My favorite picture from vacation wasn’t taken by me. It was taken by my husband. Here it is:

Fireworks at the beach

My daughter and I were watching a fireworks display on the beach. It was the end of a long day of fun that included a morning bike ride for her and sleeping in for me. We’d gone on a speedboat dolphin tour with a group of family and friends, spent some time poolside, done some souvenir shopping on the boardwalk, and were about to head back to our hotel with a variety of fried sweets to share before bed. When I look at this picture, I take the overly critical stance that I always do. I see that my hair is messy and windblown. I see the flab at the back of my arm and my hunched posture. I wish I looked more motherly, maybe angled toward my daughter rather than away from her. Maybe with an arm around her. But you know what else I see here? Strength.

Since this isn’t social media and I don’t have to stick to just the highlights of my vacation, I’ll admit that had this picture been taken from the front, you’d see that I had a tear-stained face. Because when you’re like me and struggle with bouts of anxiety, you try hard to leave it at home but it finds its way into your suitcase every time. And mine followed me onto the boardwalk that night.

About 90 minutes before this picture was taken, I was browsing shops for trinkets to bring home to loved ones. The three of us—my husband, my daughter, and me—were happily walking together, chatting about what we hoped to buy. We were excited about the fireworks display that would be happening soon and were plotting what we’d grab for a sweet treat before heading back to our hotel for the night. As we shopped, the crowds thickened in proportion to my patience thinning. I grew uncomfortable. Cranky. Anxious. I told my husband that I was going to walk along the shore to have some quiet time and that I’d meet up with them for fireworks a little later. I encouraged him to continue on shopping with our girl and skipped down the wooden steps to the sand.

About 60 minutes before this picture was taken, I slipped off my flip flops and marched, barefoot, across the beach to the water. The sun was already down. It was a full moon, hovering large and pink on the horizon. I walked toward it until I felt the water at my toes. And then, I began walking along the shore, feet sinking slightly into the packed sand, waves lapping up the footprints in my wake. I breathed, deeply. I listened to the water. I watched in semi-darkness as birds alighted at the very edge of the water to drink before flying off. I cried.

About 45 minutes before this picture was taken, I paused my walk to face the ocean and the moon. I sat in silence for a few minutes and let the tears flow. I thought about life and love, childhood and aging, hopes and insecurities. I thought about my relationships. I thought about the work I’ve put into myself, my mental health, over the past year and a half. I talked to my mom, needing so badly to feel her spirit just then.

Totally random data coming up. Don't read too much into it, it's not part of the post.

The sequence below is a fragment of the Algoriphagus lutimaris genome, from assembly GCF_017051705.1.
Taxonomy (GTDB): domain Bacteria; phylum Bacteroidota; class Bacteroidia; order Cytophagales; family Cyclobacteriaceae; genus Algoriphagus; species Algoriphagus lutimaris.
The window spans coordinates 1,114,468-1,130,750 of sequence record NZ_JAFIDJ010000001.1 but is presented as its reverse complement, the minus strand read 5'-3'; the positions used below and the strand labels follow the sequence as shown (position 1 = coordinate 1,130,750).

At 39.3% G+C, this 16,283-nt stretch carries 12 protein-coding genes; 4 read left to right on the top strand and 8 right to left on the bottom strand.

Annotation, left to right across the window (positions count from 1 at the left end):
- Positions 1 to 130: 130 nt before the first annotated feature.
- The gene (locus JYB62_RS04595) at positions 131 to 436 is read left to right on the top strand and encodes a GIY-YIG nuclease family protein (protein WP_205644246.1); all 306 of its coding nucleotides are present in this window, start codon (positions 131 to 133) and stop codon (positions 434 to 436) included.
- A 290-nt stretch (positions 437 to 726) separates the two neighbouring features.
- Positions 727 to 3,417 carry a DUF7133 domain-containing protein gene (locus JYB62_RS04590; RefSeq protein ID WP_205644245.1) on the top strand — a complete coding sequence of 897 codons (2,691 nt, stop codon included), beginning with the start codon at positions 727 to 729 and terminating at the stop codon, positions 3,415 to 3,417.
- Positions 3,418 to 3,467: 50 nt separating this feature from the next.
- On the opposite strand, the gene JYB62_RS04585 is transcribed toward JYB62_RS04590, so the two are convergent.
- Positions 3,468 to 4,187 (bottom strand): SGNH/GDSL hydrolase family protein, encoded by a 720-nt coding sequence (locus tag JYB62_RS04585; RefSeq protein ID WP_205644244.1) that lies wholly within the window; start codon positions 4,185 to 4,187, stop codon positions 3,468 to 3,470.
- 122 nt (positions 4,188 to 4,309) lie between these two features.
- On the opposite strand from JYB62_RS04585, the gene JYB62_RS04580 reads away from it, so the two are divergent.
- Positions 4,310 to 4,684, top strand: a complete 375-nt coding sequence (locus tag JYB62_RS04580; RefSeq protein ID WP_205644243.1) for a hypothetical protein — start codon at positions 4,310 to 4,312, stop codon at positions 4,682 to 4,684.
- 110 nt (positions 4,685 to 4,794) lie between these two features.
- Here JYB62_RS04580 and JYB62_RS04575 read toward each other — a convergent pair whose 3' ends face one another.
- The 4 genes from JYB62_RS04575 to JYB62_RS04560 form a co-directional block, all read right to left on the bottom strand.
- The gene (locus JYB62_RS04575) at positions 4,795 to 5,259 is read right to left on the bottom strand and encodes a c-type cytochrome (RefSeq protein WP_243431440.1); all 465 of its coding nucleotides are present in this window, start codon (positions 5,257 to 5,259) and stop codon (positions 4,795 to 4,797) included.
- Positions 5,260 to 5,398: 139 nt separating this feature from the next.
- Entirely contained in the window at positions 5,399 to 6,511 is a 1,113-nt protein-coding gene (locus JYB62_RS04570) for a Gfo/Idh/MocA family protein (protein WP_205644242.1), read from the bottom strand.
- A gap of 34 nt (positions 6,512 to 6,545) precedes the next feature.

About 30 minutes before this picture was taken, I had made my way from the shore back to the boardwalk and found a bench overlooking the beach. I texted my husband to let him know where he could find me. I struggled with negative thoughts; I had let my anxiety win by pulling me away and ruining family time. I cried some more. I texted a couple of friends who I turn to in moments like these. I breathed and trained my eyes on that moon, trying to rein in my emotions. Trying to fight the urge to escape to the safety of my hotel room waiting just one block away.

About 15 minutes before this picture was taken, my husband and daughter hopped off the tram car beside me. He kissed the top of my head and whispered, “We’ll always have your back.” I didn’t try to hide my tears from my daughter, who stood between my knees and asked me why I was crying. Instead, I answered as honestly as I could. I told her I wasn’t sure. I asked her for a hug so she wrapped her arms around my neck and let me rock her. “You know that nervous feeling you sometimes get in your belly?” I asked, knowing that she understands anxiety. She nodded. “I’m feeling that. And it’s making me feel really sad for some reason. I’m just really glad you’re here.” She rubbed my back and held me and eventually sat down behind me.

Moments before this picture was taken, the fireworks display began. The fireworks display that I almost missed out on. She and I sat there, with Chris beside us, and oohed and ahhed as colors exploded in the air. I felt her back against mine. I heard the care and concern in her voice. I felt the safety in having my husband there.

I’m so thankful that my husband thought to snap a picture just then. Had he asked, I’d have declined. I’d have waved him off because I was crying and looked a hot mess. But he didn’t ask. He saw a moment he wanted to remember and he acted. I’d like to pause here to urge you: Take the picture. Even if you’re not looking or feeling your best. Take the picture, too, of your partner. Especially if your kids are with them. Even if it’s not social media worthy and no one ever sees the picture but you and them. Honest moments like these should be celebrated just as much as the posed, happy ones.

The greatest souvenir I could’ve ever taken home from my vacation? A reminder that it’s okay to not be okay.

The moon looked so much bigger and more vibrant in person